Kickstart terraforming

    So, all that's needed is to re-instate a planetary magnetic field? Scatter loads of automatous magnetic field generators across the planet, get Quaid to switch them on.

    1. Michael Wojcik Silver badge

      Re: Kickstart terraforming

      Nah, just need to get the core rotating.1 Send Hillary Swank and her team in to give it a bit of a stir.

      1It was once thought that the core of Mars had solidified, but current consensus seems to be that it's still liquid.

      1. bombastic bob Silver badge

        Re: Kickstart terraforming

        yeah "liquid" but the same way as melting ice or even glass, as I understand it. behaves more like solid or cold molasses.

        But yeah you'd need to nuke the CRAP out of Mars' core to get it making magnetic fields again

        1. cray74

          Re: Kickstart terraforming

          A planetary magnetic field won't add much to Martian terraforming. Mars' escape velocity is high enough to retain an Earth-like atmosphere for 100 million+ years without the magnetic field, and an Earth-like atmosphere is a robust radiation shield of it own. Earth's atmosphere is equivalent to some ten meters of rock shielding.

  6. TVU

    This "could have" research is all very well but the cooling of the small core due to Mars' small mass (only 1/9th that of Earth) led to both the loss both of the protective planetary magnetosphere and loss of the replenishment of atmospheric gases from the decline in large scale volcanic activity. That is perhaps the better explanation for Mars' current situation.

    Incidentally, Mars' Mariner Valley is often compared with the Grand Canyon but the better comparison is with Africa's Rift Valley and Mars had the almost beginnings of plate tectonics but its small mass counted against it.

    1. bombastic bob Silver badge
      Boffin

      good analysis

  7. lglethal Silver badge
    Go

    Just curious

    Assuming this theory holds some water - If these microbes had not replaced all of the Hydrogen and cooled the planet that way, would the existing heat (from the Hydrogen atmosphere) been enough to maintain a liquid core (and hence a magnetosphere)? Or was that solidifying process already under way and this merely sped up the process?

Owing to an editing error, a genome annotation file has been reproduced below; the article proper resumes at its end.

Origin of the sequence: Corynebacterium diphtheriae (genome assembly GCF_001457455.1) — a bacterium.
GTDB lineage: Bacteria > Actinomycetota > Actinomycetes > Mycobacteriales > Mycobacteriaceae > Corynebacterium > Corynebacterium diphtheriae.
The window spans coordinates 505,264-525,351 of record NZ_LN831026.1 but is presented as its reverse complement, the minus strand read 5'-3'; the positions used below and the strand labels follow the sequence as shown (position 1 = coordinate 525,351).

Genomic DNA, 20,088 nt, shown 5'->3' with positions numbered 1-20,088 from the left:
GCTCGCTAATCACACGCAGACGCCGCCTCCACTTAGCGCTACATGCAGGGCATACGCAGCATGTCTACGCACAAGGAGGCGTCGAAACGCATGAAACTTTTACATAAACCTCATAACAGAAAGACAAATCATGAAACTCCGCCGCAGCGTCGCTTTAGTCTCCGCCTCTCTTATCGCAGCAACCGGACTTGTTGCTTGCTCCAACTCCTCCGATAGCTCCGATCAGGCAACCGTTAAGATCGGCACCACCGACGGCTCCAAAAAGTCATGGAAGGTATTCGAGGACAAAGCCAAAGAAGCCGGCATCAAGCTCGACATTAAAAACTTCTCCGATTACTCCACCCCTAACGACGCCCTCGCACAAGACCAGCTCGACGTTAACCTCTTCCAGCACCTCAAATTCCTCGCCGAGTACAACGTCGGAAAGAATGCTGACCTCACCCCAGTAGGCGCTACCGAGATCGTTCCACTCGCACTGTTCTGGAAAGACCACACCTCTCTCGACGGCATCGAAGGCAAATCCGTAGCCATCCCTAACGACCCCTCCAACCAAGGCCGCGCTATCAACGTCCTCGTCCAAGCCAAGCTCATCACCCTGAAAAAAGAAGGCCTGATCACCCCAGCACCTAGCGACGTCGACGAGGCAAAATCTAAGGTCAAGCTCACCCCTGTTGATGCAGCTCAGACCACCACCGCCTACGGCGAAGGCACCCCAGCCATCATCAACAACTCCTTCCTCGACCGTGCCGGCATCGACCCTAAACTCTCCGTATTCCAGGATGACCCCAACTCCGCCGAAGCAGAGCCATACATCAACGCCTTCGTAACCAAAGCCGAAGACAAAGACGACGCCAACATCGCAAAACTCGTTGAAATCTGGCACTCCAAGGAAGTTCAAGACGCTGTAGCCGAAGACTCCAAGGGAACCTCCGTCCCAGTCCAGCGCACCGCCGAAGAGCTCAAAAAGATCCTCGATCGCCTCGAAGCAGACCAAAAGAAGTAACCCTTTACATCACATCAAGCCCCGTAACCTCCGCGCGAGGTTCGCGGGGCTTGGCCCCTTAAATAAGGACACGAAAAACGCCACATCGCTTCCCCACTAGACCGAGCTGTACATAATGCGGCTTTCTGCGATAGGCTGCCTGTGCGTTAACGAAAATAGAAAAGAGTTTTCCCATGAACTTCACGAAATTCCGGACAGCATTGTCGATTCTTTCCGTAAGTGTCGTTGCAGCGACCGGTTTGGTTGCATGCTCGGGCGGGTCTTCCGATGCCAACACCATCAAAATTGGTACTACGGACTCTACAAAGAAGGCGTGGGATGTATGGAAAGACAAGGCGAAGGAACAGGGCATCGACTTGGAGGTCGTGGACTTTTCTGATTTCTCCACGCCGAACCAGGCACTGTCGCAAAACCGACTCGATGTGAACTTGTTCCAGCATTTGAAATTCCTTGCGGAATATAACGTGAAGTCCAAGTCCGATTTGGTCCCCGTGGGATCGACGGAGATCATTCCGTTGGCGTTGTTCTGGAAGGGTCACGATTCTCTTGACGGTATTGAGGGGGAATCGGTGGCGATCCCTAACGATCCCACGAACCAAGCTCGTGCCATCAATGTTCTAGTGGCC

1. David Hicklin Bronze badge

      Re: Just curious

      That sounds like an error in the text - the atmosphere would have had little effect on the core temperature

  8. The Oncoming Scorn Silver badge
    Coat

    The Invaders arrived and drank and fed; .....From that moment - they were doomed!

    Directly the microscopic allies arrived and drank and fed. From that moment - they were doomed!

    Fixed that for you Mr Wayne & Wells, No Charge, ULA!

  9. Anonymous Coward
    Anonymous Coward

    These guys are nuts

    "The planet's core cooled because of carbon-hungry microbes that stripped the planet of its greenhouse gas blanket."

    Good joke which is literally based on nothing at all. Also we do *know* why it doesn't have an atmosphere: No magnetosphere *and* a gravity only a third of Earth's.

    Which means solar wind blows it into space very, very fast.

    Obviously climatologists have skipped both as irrelevant and rely only to their numerical models. If someone doesn't know what numerical model is, I can summarize: It's personal opinion added with some selected numbers. No more, no less. Engineers use numerical models a lot when designing pipings in the factories and they mostly work for that use. Trying to use one to predict tens of millions of years is absolute bonkers.

    Just shows how you get proper bullshit when you don't know *anything* outside of your expertise and assume whatever you want to justify publishing something. Proper pseudoscience from start to end.

    1. Wimboman

      Re: These guys are nuts

      Quite. Atmosphere has an effect on received solar radiation. No effect whatsoever on the planetary core, which is:

      1. Up to thousands of degrees hotter, and

      2, Isolated from the core by many kilometers of poorly conducting rocks.

      A major failure in analysis there. Ruins an otherwise passable article.